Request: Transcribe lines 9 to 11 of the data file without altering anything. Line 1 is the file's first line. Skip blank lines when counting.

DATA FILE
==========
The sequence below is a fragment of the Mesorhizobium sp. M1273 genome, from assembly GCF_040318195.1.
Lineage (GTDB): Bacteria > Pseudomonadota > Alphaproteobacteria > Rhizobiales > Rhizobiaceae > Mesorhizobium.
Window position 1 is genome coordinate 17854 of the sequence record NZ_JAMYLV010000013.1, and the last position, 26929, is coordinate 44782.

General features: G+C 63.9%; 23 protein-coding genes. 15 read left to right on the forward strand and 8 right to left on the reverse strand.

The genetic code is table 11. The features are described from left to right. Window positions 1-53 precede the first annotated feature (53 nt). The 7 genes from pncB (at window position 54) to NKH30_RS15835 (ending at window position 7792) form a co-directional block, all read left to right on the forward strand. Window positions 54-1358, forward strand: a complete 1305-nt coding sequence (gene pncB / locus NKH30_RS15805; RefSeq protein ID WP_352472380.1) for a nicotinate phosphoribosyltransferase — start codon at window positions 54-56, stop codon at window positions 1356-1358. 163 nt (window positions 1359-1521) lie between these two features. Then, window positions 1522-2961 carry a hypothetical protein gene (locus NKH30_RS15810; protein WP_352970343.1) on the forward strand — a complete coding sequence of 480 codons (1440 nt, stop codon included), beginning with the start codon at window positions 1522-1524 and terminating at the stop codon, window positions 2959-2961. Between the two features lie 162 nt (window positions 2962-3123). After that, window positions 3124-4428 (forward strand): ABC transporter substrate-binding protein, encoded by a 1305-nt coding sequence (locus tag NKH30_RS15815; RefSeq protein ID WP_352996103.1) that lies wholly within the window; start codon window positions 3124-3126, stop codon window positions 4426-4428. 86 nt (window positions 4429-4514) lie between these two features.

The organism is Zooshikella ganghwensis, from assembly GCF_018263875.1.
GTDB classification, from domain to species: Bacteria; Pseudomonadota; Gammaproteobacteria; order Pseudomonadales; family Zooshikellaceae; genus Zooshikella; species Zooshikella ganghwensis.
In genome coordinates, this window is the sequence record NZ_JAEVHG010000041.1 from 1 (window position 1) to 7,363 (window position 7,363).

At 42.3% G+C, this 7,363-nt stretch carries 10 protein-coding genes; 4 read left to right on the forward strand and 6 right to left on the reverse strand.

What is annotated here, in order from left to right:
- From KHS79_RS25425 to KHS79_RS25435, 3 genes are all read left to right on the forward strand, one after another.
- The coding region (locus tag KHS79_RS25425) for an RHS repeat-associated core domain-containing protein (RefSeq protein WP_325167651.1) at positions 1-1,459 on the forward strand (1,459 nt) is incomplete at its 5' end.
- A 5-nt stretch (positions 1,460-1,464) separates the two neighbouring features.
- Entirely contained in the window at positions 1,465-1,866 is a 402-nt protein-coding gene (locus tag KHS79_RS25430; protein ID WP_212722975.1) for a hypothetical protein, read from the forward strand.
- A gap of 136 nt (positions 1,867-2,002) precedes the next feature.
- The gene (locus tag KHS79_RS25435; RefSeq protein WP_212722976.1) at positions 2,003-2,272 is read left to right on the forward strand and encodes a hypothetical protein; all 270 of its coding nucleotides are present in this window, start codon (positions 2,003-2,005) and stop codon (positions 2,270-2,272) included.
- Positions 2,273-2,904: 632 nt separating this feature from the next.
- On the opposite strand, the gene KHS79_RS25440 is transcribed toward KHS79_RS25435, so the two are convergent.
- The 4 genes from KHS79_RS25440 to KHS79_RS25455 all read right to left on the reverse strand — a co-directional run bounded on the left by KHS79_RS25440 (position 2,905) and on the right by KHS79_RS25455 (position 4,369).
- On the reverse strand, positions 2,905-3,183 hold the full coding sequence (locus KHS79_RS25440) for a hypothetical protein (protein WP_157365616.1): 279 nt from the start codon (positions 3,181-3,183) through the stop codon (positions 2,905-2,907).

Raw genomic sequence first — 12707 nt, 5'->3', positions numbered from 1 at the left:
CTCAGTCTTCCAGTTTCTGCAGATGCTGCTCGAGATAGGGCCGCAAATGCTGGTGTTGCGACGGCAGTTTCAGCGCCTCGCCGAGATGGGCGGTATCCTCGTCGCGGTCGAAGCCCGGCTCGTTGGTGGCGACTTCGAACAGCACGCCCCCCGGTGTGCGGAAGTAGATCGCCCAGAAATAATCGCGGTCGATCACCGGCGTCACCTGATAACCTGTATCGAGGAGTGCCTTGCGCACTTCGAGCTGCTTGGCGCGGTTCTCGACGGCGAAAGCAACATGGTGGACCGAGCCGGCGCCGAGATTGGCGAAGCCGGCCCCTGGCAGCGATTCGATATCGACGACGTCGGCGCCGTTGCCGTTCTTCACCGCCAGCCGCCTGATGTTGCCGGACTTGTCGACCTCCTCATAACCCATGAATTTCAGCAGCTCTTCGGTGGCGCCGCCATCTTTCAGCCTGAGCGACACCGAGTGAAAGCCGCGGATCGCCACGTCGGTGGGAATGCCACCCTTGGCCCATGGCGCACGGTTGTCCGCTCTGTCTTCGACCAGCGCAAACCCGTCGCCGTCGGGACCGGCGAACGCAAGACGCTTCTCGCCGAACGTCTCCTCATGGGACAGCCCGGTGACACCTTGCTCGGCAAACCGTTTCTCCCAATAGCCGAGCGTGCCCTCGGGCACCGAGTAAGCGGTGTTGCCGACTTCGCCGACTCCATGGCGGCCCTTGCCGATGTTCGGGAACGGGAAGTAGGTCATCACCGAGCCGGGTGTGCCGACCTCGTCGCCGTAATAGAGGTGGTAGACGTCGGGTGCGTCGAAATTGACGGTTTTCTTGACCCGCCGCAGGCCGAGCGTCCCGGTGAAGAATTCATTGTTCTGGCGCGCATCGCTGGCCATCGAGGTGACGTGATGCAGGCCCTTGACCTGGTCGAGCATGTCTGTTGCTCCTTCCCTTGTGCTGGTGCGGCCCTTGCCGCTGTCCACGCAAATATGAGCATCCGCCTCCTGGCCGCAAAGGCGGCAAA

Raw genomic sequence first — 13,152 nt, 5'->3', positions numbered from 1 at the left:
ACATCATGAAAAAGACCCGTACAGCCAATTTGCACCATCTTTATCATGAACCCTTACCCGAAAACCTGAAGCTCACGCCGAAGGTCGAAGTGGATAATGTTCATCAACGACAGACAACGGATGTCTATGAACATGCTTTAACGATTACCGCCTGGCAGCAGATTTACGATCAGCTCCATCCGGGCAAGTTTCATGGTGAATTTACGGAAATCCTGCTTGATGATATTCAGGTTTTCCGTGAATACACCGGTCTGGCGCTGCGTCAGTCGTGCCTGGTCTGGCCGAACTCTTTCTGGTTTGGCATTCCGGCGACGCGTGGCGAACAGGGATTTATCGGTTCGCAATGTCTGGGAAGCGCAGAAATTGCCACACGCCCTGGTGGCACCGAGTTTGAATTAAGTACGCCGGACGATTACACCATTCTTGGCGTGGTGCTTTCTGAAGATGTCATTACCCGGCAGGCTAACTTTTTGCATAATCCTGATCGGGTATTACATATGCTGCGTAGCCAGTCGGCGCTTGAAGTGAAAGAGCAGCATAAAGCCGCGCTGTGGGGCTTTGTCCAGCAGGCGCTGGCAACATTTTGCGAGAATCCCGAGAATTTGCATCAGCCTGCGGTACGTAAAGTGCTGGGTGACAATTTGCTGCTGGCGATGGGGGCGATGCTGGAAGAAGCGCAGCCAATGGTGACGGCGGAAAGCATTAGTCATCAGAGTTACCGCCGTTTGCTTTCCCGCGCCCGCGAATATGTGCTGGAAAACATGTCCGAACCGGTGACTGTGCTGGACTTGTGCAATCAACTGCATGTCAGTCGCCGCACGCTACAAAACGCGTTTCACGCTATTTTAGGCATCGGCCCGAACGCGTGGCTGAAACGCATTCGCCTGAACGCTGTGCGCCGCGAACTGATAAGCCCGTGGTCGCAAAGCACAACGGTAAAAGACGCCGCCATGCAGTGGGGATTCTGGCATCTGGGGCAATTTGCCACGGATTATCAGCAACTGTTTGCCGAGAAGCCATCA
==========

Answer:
At 42.3% G+C, this 7,363-nt stretch carries 10 protein-coding genes; 4 read left to right on the forward strand and 6 right to left on the reverse strand.

What is annotated here, in order from left to right:
- From KHS79_RS25425 to KHS79_RS25435, 3 genes are all read left to right on the forward strand, one after another.